AN OVERVIEW OF FIVE HISTORICAL THINKING STANDARDS - (1)
has identified and defined five broad categories of historical thinking
around which to focus our instruction and district standards. It is important
to understand that as teachers, from kindergarten to 12th grade, begin
to work with these standards, they will apply them in ways most appropriate
to a particular grade level. In addition, more detailed descriptions will
be developed as assessments of historical thinking and understanding are
implemented. Below are brief outlines and summaries of the standards.'
distinguishing past from present
At its most basic level, historical thinking requires students to be able distinguish the past, the present, and the future. Without a strong sense of chronology knowing what events occurred and in what sequence it is impossible for students to examine relation ships among those events or to explain historical causality. (National Standards, p. 20).
In addition, knowing that historical events took place in a particular place is also essential to understanding what happened and why. Supporting these elements of historical thinking requires the construction of time lines, maps, and historical narratives that locate historical events and individuals in specific times and places. This is especially crucial in the primary grades, as students begin to develop a sense of the past as different from the present.
In addition, this standard requires that students are able to recognize that over time, as some things have changed, some things have stayed the same.
examining primary sources
(such as photos, artifacts, & documents)
Note: We developed these subdivisions
(chronology and spatial, evidence, diversity and multiple perspectives,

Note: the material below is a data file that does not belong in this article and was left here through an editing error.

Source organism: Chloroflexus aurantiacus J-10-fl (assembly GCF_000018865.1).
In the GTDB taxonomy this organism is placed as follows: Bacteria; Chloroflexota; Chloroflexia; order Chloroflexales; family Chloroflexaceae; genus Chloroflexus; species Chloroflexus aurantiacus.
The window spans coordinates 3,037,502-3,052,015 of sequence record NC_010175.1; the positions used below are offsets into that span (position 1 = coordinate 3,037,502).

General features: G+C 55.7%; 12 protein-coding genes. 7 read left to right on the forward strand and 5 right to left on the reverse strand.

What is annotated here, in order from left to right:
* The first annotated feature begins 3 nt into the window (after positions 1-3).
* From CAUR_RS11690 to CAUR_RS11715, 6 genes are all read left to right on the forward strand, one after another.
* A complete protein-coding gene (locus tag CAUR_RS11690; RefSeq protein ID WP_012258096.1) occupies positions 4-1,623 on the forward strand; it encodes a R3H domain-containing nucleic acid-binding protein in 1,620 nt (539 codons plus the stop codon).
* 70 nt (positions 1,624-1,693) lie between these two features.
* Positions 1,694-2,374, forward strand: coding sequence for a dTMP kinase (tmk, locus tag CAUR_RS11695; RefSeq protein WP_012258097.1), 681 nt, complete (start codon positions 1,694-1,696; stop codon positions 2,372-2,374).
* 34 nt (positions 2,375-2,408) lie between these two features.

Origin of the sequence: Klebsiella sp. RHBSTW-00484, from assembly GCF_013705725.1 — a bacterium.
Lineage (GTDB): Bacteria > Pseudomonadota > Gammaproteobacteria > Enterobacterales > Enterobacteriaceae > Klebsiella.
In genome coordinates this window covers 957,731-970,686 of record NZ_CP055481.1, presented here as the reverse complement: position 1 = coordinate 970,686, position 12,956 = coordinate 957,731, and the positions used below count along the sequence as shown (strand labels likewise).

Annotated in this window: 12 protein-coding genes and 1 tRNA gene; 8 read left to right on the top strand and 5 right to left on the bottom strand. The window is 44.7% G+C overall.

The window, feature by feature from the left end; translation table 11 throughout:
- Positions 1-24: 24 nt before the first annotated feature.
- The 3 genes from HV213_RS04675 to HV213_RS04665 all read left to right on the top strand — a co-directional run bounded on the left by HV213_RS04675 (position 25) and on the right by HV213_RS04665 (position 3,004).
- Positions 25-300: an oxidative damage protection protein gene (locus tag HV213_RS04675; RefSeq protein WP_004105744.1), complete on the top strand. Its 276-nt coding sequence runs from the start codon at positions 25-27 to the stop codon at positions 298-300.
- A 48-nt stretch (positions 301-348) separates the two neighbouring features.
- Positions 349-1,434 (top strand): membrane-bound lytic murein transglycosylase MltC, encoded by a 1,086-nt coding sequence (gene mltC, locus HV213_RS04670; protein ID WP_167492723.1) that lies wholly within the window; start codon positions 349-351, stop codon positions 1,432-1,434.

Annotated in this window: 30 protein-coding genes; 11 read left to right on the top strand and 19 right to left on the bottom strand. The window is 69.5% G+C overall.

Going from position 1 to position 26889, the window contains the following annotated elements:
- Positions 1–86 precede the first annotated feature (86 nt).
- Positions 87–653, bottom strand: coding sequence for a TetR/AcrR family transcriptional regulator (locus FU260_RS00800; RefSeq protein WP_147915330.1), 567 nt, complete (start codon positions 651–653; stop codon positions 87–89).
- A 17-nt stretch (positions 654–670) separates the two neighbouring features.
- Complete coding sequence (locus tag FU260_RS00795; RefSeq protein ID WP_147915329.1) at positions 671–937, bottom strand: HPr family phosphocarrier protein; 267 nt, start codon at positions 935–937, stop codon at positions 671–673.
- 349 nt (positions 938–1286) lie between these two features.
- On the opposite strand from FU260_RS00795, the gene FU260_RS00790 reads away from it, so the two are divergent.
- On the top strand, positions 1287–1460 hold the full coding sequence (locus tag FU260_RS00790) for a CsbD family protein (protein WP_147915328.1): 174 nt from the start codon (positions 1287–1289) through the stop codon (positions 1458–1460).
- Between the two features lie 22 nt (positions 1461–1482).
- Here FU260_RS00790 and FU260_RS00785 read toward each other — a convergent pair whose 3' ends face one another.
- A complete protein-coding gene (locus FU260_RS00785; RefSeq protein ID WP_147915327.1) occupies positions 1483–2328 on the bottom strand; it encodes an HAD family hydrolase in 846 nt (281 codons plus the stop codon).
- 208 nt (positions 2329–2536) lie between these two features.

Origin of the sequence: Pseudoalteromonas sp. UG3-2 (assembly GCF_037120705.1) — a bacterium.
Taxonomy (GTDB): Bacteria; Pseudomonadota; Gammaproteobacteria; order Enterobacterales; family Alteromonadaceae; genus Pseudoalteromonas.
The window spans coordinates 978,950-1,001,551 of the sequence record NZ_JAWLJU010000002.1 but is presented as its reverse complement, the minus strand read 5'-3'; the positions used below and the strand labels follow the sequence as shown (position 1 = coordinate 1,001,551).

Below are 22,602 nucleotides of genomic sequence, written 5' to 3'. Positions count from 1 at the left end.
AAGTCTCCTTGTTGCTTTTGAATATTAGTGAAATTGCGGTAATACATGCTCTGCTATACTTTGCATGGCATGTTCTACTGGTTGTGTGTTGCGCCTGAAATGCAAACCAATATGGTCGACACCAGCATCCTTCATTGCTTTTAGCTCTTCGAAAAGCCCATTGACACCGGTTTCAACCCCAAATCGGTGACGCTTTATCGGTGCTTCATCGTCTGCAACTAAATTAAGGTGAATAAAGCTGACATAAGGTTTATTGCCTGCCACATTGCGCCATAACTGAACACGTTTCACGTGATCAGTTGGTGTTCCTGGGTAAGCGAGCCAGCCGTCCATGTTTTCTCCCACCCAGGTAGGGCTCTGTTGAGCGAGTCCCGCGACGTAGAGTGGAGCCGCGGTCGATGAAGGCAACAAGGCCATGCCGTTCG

interpretation, and significance) so that teachers could work to develop
students' capacity in each area. However, in reality these categories often
overlap and are sometimes hard to distinguish from each other. Nevertheless,
the creation of these categories should help teachers develop a more systematic
way of teaching and assessing students' ability to think historically.
Ashby, Rosalyn and Lee, Peter, "Children's Concepts of Empathy and Understanding in History," in The History Curriculum for Teachers, Portal, Christopher, (Philadelphia, Falmer Press, 1987 pp. 62-87.)
Banks, James, "The Canon Debate, Knowledge Construction, and Multicultural Education," Educational Researcher, June-July, 1993, pp. 4-13.
California State Board of Education, History Social Science Framework, 1987.
Geography Education Standards Project, National Geography Standards 1994, (National Geographic Research and Exploration, Washington, C.D., 1994).
Levine, Lawrence W., "The Historian and the Icon: Photography and the History of the American People in the 1930s and 1940s," in Documenting American, 1935-1943, Carl Fleischhauer and Beverly W. Brannan eds. (Berkeley, University of California Press, 1988, pp. 15-42.)
National Center for History in the Schools, National Standards for History Education: Exploring the American Experience, (University of California, Los Angeles, 1995).
Portal, Christopher, "Children's Conceptions of Empathy and Understanding in History," in The History Curriculum for Teachers, Portal, Christopher, (Philadelphia, Falmer Press, 1987, pp. 89-99.)
Seixas, Peter, "Conceptualizing the Growth of Historical Knowledge," in The Handbook of Education and Human Development, Olson, David and Torrence, Nancy, eds. (Oxford, U.K., Blackwell, 1996, pp 765-783).